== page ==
The inevitable question crops up. Who is fooling whom? During the National Games, Suresh Kalmadi, president of IOA, went on record to state that reports of all the dope tests would be revealed within 24 hours. But, even after four months, only bits and pieces of information is being revealed. Why should the IOA think twice in naming the guilty? By not listing the accused athletes what sort of message are they conveying to others in Indian sport?

Meanwhile, L.V.Subrahmanyam, vice-chairman and managing director of SAAP, told The Hindu today that it was not the job of the Sports Authority of Andhra Pradesh to prove who is guilty or not. "The normal procedure is for the IOA medical authorities to inform the respective National Federations about the athletes if they were proved to have tested positive. What we got was only the coded messages by which we cannot tell anything,'' he explained. It is also said that the SAAP has asked for a detailed list of those involved in this ugly episode.

Interestingly, the much-talked about felicitation function to present the huge cash incentives to all the medallists of Andhra Pradesh in the National Games, totalling to about Rs.5.20 crores, has been repeatedly postponed for some reason or the other. Is it because of this problem? "Certainly not. There were other reasons too. But, it is a fact that we have sought the list of the erring athletes to take necessary action,'' Subrahmanyam asserted.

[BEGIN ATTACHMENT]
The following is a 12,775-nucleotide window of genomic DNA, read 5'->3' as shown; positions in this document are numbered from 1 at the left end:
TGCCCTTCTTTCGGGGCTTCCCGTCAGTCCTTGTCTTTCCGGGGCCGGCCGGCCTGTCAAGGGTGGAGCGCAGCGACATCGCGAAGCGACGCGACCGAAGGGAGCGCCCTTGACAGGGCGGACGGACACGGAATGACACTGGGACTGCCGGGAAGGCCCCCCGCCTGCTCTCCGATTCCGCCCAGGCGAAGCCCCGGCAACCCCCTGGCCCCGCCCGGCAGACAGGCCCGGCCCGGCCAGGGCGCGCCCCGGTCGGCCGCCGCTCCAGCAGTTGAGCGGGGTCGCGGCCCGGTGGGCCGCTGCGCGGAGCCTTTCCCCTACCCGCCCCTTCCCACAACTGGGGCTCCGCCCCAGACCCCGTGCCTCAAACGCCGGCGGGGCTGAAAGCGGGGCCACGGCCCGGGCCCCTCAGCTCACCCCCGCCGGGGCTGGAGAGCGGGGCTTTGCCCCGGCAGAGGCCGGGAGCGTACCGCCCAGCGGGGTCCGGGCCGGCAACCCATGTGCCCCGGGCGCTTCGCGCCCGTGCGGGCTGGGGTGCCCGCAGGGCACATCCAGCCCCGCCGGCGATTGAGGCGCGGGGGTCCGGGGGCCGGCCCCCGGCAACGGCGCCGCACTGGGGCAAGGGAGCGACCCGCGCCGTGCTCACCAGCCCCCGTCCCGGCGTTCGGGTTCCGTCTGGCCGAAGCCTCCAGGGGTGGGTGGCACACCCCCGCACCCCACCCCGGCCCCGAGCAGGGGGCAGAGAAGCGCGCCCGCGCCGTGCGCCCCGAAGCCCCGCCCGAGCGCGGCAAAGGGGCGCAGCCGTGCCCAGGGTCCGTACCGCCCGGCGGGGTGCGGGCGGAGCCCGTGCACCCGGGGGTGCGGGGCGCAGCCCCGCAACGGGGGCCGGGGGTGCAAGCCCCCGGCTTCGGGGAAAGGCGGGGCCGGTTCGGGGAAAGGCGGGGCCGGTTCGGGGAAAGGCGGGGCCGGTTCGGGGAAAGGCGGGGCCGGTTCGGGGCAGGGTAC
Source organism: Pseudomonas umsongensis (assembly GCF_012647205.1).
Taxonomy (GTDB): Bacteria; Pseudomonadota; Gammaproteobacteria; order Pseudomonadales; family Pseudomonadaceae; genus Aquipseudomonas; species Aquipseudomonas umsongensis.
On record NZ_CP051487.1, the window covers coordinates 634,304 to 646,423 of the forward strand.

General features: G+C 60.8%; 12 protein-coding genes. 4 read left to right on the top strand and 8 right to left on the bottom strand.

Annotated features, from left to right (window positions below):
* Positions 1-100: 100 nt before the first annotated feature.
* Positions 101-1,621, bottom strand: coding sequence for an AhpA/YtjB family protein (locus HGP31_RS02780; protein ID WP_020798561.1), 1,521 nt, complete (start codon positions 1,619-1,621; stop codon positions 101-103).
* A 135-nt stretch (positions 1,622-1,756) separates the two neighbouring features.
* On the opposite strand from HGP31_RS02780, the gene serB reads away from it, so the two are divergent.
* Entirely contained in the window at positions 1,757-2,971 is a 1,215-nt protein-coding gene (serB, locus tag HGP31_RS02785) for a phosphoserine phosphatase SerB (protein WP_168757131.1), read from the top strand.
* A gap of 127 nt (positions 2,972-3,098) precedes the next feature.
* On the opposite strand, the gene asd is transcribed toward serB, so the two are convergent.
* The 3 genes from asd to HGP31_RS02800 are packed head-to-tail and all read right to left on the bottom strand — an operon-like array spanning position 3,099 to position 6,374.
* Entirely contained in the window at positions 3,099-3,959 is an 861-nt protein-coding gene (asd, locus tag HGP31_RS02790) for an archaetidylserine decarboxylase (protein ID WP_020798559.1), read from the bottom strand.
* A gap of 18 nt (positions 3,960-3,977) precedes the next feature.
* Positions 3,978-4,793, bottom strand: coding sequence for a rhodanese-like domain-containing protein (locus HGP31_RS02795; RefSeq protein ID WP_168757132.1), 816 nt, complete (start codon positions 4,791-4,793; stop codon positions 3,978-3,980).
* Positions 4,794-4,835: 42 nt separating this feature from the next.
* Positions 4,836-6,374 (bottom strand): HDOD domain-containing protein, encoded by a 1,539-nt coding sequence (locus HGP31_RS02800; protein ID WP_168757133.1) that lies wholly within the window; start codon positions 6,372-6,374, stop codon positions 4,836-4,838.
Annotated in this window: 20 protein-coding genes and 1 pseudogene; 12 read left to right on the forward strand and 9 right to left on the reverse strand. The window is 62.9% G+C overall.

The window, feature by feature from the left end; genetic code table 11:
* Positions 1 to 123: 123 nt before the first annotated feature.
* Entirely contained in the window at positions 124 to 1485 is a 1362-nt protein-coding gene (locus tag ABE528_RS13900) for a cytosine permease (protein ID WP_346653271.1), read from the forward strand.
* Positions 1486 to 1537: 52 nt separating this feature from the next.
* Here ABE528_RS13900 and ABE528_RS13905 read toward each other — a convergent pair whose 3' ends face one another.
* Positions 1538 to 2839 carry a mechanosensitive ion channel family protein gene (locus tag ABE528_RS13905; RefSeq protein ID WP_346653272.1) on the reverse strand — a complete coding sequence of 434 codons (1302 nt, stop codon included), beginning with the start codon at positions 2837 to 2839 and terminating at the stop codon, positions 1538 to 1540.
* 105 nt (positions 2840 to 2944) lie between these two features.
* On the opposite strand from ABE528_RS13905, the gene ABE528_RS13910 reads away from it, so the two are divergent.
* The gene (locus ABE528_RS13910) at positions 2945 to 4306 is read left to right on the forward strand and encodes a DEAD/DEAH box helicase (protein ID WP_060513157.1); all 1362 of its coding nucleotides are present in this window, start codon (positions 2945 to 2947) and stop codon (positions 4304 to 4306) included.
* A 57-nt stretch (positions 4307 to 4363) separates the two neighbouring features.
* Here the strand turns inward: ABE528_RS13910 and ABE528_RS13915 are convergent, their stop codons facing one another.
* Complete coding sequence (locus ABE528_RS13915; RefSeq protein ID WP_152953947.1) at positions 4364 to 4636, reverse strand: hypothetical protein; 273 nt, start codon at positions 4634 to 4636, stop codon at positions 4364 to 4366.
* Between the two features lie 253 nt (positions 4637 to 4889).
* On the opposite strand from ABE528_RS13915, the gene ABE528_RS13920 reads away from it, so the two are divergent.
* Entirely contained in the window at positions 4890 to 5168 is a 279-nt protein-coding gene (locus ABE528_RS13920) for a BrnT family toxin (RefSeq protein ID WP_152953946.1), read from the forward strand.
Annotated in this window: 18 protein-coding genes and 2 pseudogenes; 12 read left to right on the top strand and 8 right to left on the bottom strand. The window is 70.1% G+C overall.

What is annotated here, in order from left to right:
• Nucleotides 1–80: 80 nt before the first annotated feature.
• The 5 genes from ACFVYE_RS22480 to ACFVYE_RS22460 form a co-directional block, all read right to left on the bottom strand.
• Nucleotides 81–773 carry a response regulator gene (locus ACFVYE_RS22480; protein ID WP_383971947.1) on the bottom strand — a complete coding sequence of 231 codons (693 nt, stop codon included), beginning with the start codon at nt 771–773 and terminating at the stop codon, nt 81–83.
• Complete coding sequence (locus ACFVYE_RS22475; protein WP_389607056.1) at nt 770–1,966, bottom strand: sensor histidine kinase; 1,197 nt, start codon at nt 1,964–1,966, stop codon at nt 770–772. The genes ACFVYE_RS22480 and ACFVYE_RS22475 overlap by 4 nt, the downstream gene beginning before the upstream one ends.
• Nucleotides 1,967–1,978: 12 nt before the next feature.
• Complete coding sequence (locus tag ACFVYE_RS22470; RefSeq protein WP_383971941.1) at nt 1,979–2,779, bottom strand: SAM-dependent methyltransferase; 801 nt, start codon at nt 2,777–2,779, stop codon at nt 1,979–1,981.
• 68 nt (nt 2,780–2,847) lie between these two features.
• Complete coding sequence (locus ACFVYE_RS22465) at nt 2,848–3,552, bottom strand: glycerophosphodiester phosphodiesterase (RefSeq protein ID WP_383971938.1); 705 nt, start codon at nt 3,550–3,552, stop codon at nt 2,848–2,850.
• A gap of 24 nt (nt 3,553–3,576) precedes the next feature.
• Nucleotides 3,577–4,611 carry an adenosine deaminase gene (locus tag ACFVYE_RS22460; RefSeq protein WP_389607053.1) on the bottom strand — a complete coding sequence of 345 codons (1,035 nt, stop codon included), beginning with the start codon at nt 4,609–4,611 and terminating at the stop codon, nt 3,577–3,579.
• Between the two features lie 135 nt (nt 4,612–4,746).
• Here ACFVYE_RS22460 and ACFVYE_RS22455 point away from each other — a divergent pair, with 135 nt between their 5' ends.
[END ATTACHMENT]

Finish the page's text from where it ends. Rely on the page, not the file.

What about other athletes from other disciplines? Badeti Venkatramaiah, secretary of AP Weightlifting Association, told The Hindu from Eluru that he didn't get any information from the National Federation on the latest developments. "There is no point in revealing the names now. For the simple reason that the athlete under question has every right to question the legitimacy of the decision in the court of law and even the competency of the drug testing procedure can also be under serious scrutiny,'' is his argument. His logic is simple. When the Punjab Games' list of athletes who took performance-enhancing drugs cannot be revealed on the pretext that the SAI Lab in Delhi is not accredited (its status didn't alter even now), how can the issue be treated differently now?

But, what is obvious is that the image of the State has been badly dented by these reports. It's time the authorities, who set new trends in organising the Games in such a prestigious manner, usher in a new chapter in dealing with this ugly episode or else serious doubts will continue to haunt and some even dare to question the methods and means used to reap such a huge haul of medals in the Games which pushed Andhra to the top place. If there is to be sympathy that a particular athlete's career would be at crossroads if he or she is exposed, then why conduct all these dope-control tests at all.

And, what about the role of coaches? If they stake claim for a gold-medal winning performance on a level field, they should be equally answerable if the trainee indulges in dubious methods. So, who will bell the cat?